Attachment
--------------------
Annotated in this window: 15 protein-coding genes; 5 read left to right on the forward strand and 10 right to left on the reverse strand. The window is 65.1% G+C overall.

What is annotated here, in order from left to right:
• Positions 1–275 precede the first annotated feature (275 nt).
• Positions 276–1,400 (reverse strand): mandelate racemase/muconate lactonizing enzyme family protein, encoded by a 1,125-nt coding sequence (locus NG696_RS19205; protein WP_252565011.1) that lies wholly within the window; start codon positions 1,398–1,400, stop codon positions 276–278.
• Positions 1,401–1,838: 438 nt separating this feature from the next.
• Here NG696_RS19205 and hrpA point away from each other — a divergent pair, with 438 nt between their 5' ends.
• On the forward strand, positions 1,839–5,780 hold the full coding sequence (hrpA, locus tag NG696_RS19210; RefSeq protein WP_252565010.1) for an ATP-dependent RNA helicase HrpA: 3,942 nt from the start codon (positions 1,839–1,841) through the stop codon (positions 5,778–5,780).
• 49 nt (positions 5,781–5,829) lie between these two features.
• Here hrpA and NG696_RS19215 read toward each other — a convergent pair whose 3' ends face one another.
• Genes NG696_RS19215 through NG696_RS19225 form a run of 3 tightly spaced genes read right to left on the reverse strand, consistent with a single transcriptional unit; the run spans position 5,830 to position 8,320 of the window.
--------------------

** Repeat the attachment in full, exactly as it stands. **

Annotated in this window: 15 protein-coding genes; 5 read left to right on the forward strand and 10 right to left on the reverse strand. The window is 65.1% G+C overall.

What is annotated here, in order from left to right:
• Positions 1–275 precede the first annotated feature (275 nt).
• Positions 276–1,400 (reverse strand): mandelate racemase/muconate lactonizing enzyme family protein, encoded by a 1,125-nt coding sequence (locus NG696_RS19205; protein WP_252565011.1) that lies wholly within the window; start codon positions 1,398–1,400, stop codon positions 276–278.
• Positions 1,401–1,838: 438 nt separating this feature from the next.
• Here NG696_RS19205 and hrpA point away from each other — a divergent pair, with 438 nt between their 5' ends.
• On the forward strand, positions 1,839–5,780 hold the full coding sequence (hrpA, locus tag NG696_RS19210; RefSeq protein WP_252565010.1) for an ATP-dependent RNA helicase HrpA: 3,942 nt from the start codon (positions 1,839–1,841) through the stop codon (positions 5,778–5,780).
• 49 nt (positions 5,781–5,829) lie between these two features.
• Here hrpA and NG696_RS19215 read toward each other — a convergent pair whose 3' ends face one another.
• Genes NG696_RS19215 through NG696_RS19225 form a run of 3 tightly spaced genes read right to left on the reverse strand, consistent with a single transcriptional unit; the run spans position 5,830 to position 8,320 of the window.